The sleeves on this one are asymmetrical, but similar enough that they still match. The sharp angles and lines of the sleeve elements go with the sharp lines and angles on the map.
Grade: I’m giving the second jersey a B+! It works better than the first, it’s on theme, it’s fun, everything’s well incorporated, I just want more colour.
It might be controversial, but this third jersey is my personal favourite. They’ve gotten creative and different and it pays off. It looks more like a funky sweater than a hockey jersey.
The map element is most prominent here, taking up an entire sleeve and part of the shoulder. The black and white of it contrasts with the other colourful elements without pulling focus.
There’s nothing understated about this jersey, it’s loud and in your face, but it’s all tied together in a way that makes it work. It gives us colours that we’re not necessarily used to seeing on hockey jerseys with the pink, green, purple, blue and yellow maple leaf elements. These colours are featured on the other two jerseys, but they’re definitely given the most attention on this third.
The logo doesn’t quite match with the other two, but the shape is similar enough that it still feels like part of the set. The choice to invert the colours and have the stars and text in black really works with the brightness of the background colour.
Grade: I’m giving the third jersey an A. It’s kind of weird, it’s risky, it’s definitely not going to be everyone’s favourite, but it’s cool and I would wear it.
One thing to look for in all star jerseys is how well they work as a set. Sure, they might look good on their own, but how do they look together?
Something I’m always thinking about is whether or not I’m going to be able to tell them apart with a quick glance at the ice and these ones mostly pass. The third is going to stand out from the other two no matter what, but the first two give me a second of pause. White and light grey aren’t exactly opposites on the colour wheel. At the end of the day though, the bright stripes of the first’s sleeves vs. the asymmetrical shapes of the second’s should be enough to set them apart from each other.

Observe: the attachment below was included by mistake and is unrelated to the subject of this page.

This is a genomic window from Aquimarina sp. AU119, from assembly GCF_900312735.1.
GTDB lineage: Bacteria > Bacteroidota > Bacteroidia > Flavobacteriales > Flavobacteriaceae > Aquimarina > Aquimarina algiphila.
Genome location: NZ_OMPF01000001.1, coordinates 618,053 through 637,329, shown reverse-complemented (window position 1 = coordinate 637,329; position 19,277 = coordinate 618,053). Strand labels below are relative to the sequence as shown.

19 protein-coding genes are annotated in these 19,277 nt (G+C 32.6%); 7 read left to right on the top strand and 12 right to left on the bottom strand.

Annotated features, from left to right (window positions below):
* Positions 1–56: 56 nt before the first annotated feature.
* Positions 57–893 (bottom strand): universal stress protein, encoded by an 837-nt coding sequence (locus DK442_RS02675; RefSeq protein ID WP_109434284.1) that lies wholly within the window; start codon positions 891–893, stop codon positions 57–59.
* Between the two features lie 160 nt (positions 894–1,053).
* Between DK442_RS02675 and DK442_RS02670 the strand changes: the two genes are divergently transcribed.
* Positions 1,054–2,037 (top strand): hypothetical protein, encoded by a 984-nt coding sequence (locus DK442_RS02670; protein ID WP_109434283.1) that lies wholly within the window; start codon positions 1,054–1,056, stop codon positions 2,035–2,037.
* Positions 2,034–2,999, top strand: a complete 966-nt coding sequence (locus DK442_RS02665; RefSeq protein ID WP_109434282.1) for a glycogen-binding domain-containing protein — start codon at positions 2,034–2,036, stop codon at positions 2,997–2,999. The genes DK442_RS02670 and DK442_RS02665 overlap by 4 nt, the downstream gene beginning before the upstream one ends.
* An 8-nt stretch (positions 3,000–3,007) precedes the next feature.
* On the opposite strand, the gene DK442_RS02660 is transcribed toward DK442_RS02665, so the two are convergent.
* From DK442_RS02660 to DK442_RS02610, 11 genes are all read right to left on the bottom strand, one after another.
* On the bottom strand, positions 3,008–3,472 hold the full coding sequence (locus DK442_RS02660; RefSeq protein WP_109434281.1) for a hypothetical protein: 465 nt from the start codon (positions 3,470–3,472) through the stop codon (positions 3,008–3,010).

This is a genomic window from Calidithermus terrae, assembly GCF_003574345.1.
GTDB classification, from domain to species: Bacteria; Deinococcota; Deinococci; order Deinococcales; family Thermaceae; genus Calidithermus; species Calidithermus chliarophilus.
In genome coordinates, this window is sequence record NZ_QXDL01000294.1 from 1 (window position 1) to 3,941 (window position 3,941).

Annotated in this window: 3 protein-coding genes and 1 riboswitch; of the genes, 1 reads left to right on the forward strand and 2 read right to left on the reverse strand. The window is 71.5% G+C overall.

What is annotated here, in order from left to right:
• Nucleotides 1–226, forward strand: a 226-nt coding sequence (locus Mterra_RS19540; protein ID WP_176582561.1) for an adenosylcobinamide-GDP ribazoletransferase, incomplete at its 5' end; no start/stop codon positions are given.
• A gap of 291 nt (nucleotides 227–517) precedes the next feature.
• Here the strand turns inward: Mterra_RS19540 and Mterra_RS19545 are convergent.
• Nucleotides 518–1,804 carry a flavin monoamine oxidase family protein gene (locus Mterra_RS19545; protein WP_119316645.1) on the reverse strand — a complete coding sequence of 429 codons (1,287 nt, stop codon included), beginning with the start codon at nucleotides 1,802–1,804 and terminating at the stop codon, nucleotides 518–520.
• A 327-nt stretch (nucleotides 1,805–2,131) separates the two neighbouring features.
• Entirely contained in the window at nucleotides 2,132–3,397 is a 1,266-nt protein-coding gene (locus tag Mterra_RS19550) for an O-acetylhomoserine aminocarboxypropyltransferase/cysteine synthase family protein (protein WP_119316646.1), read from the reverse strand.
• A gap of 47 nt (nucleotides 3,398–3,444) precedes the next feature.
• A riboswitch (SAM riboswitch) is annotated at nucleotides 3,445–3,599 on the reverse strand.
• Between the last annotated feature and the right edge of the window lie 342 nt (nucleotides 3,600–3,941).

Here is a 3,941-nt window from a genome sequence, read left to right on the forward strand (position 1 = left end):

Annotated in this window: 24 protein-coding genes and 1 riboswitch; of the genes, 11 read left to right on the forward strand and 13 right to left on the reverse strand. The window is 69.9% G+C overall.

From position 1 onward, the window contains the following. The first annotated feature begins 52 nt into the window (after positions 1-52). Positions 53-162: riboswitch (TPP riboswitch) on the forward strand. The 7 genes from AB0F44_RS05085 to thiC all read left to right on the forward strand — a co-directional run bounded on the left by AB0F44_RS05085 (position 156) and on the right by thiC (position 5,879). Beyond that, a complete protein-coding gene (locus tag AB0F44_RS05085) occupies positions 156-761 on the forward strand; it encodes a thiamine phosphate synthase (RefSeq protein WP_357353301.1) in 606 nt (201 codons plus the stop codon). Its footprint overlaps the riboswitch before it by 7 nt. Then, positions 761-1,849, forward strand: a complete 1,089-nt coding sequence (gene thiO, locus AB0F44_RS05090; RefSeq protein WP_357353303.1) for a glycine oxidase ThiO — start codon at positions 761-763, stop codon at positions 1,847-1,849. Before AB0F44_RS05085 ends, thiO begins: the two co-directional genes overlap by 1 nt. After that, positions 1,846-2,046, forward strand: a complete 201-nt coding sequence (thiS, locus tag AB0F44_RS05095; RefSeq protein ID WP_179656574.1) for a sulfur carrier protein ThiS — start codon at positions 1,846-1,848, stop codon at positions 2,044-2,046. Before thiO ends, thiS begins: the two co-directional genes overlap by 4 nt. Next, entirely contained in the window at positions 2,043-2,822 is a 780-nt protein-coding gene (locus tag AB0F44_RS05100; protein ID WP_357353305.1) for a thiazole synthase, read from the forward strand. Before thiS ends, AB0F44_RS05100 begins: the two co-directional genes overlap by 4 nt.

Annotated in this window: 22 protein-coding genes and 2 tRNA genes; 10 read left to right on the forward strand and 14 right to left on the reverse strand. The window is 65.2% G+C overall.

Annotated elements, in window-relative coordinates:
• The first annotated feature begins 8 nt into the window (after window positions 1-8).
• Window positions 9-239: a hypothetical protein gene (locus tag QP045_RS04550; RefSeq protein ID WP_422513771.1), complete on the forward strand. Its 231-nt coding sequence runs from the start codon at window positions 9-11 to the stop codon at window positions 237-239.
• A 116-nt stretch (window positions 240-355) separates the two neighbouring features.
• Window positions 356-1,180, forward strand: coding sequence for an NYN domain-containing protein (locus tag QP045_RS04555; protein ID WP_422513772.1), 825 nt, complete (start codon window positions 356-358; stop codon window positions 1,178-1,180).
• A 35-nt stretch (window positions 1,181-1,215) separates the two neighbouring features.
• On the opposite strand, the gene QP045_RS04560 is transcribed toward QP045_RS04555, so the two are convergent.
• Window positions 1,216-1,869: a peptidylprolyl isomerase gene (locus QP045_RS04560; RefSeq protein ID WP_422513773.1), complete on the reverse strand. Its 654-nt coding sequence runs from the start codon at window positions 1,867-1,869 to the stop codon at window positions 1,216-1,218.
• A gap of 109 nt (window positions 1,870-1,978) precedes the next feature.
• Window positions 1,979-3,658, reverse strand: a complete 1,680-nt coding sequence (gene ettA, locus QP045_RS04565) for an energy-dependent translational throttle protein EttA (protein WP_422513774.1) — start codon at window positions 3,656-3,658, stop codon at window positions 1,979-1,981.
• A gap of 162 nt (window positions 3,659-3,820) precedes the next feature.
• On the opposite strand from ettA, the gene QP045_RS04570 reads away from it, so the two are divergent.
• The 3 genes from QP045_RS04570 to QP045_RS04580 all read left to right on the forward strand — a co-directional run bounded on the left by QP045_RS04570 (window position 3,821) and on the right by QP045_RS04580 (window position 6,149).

They also look like they’re part of a set without being the exact same. Most of the time, all-star jerseys achieve that by picking a colour palette and just inverting it, I like that they tried something different here. Every jersey has used the same elements and colours without looking too matchy.
The final thing I look for, when looking at these all-star jerseys is how they’re going to look, not just up close in a promotional shot, but how they’re going to look on the players, both from the stands and in photographs. There are so many small, cool details that might get lost in a picture or from 10 rows up in the stands, especially when it comes to the second jersey.
Grade: Overall, the jerseys get a B+, but one of those really high Bs that you get in school that makes you go “oh come on,” because you’re like one point away from getting the A. I absolutely respect the PHF and the designers for trying something new and going bold. The colours are on point, the map is cool, the logo pops, but I’m not rushing to go out and buy one for myself. They understood the assignment, but the execution leaves just a little bit to be desired.